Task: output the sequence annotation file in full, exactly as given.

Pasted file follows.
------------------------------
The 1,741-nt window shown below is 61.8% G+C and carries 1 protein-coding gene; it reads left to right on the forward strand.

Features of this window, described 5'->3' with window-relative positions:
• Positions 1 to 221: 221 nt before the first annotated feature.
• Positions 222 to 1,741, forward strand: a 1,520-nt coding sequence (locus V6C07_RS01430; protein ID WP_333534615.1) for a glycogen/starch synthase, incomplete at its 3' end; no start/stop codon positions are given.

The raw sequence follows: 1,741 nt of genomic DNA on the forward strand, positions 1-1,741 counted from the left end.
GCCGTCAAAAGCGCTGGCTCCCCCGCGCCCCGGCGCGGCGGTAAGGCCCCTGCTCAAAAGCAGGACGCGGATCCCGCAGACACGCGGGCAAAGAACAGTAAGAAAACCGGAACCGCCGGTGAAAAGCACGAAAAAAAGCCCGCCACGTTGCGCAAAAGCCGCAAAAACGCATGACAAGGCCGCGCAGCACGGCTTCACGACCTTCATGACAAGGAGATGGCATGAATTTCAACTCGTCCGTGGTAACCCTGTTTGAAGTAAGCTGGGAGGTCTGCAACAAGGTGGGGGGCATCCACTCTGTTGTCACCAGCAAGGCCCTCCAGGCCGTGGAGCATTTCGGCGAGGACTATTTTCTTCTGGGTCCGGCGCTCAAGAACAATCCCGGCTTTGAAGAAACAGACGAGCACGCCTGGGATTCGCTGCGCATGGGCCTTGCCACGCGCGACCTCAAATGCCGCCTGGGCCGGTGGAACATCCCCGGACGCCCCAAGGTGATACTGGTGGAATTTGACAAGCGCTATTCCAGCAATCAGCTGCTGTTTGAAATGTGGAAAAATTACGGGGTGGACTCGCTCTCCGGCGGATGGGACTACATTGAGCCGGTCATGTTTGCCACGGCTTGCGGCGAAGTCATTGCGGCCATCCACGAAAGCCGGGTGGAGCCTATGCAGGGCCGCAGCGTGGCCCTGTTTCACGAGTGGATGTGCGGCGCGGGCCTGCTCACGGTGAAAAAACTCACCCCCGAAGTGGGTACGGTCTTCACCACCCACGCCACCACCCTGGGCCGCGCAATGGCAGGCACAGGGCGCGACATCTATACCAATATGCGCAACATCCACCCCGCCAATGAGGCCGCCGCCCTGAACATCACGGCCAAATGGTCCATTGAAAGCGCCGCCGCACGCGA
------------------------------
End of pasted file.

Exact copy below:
The 1,741-nt window shown below is 61.8% G+C and carries 1 protein-coding gene; it reads left to right on the forward strand.

Features of this window, described 5'->3' with window-relative positions:
• Positions 1 to 221: 221 nt before the first annotated feature.
• Positions 222 to 1,741, forward strand: a 1,520-nt coding sequence (locus V6C07_RS01430; protein ID WP_333534615.1) for a glycogen/starch synthase, incomplete at its 3' end; no start/stop codon positions are given.

The raw sequence follows: 1,741 nt of genomic DNA on the forward strand, positions 1-1,741 counted from the left end.
GCCGTCAAAAGCGCTGGCTCCCCCGCGCCCCGGCGCGGCGGTAAGGCCCCTGCTCAAAAGCAGGACGCGGATCCCGCAGACACGCGGGCAAAGAACAGTAAGAAAACCGGAACCGCCGGTGAAAAGCACGAAAAAAAGCCCGCCACGTTGCGCAAAAGCCGCAAAAACGCATGACAAGGCCGCGCAGCACGGCTTCACGACCTTCATGACAAGGAGATGGCATGAATTTCAACTCGTCCGTGGTAACCCTGTTTGAAGTAAGCTGGGAGGTCTGCAACAAGGTGGGGGGCATCCACTCTGTTGTCACCAGCAAGGCCCTCCAGGCCGTGGAGCATTTCGGCGAGGACTATTTTCTTCTGGGTCCGGCGCTCAAGAACAATCCCGGCTTTGAAGAAACAGACGAGCACGCCTGGGATTCGCTGCGCATGGGCCTTGCCACGCGCGACCTCAAATGCCGCCTGGGCCGGTGGAACATCCCCGGACGCCCCAAGGTGATACTGGTGGAATTTGACAAGCGCTATTCCAGCAATCAGCTGCTGTTTGAAATGTGGAAAAATTACGGGGTGGACTCGCTCTCCGGCGGATGGGACTACATTGAGCCGGTCATGTTTGCCACGGCTTGCGGCGAAGTCATTGCGGCCATCCACGAAAGCCGGGTGGAGCCTATGCAGGGCCGCAGCGTGGCCCTGTTTCACGAGTGGATGTGCGGCGCGGGCCTGCTCACGGTGAAAAAACTCACCCCCGAAGTGGGTACGGTCTTCACCACCCACGCCACCACCCTGGGCCGCGCAATGGCAGGCACAGGGCGCGACATCTATACCAATATGCGCAACATCCACCCCGCCAATGAGGCCGCCGCCCTGAACATCACGGCCAAATGGTCCATTGAAAGCGCCGCCGCACGCGA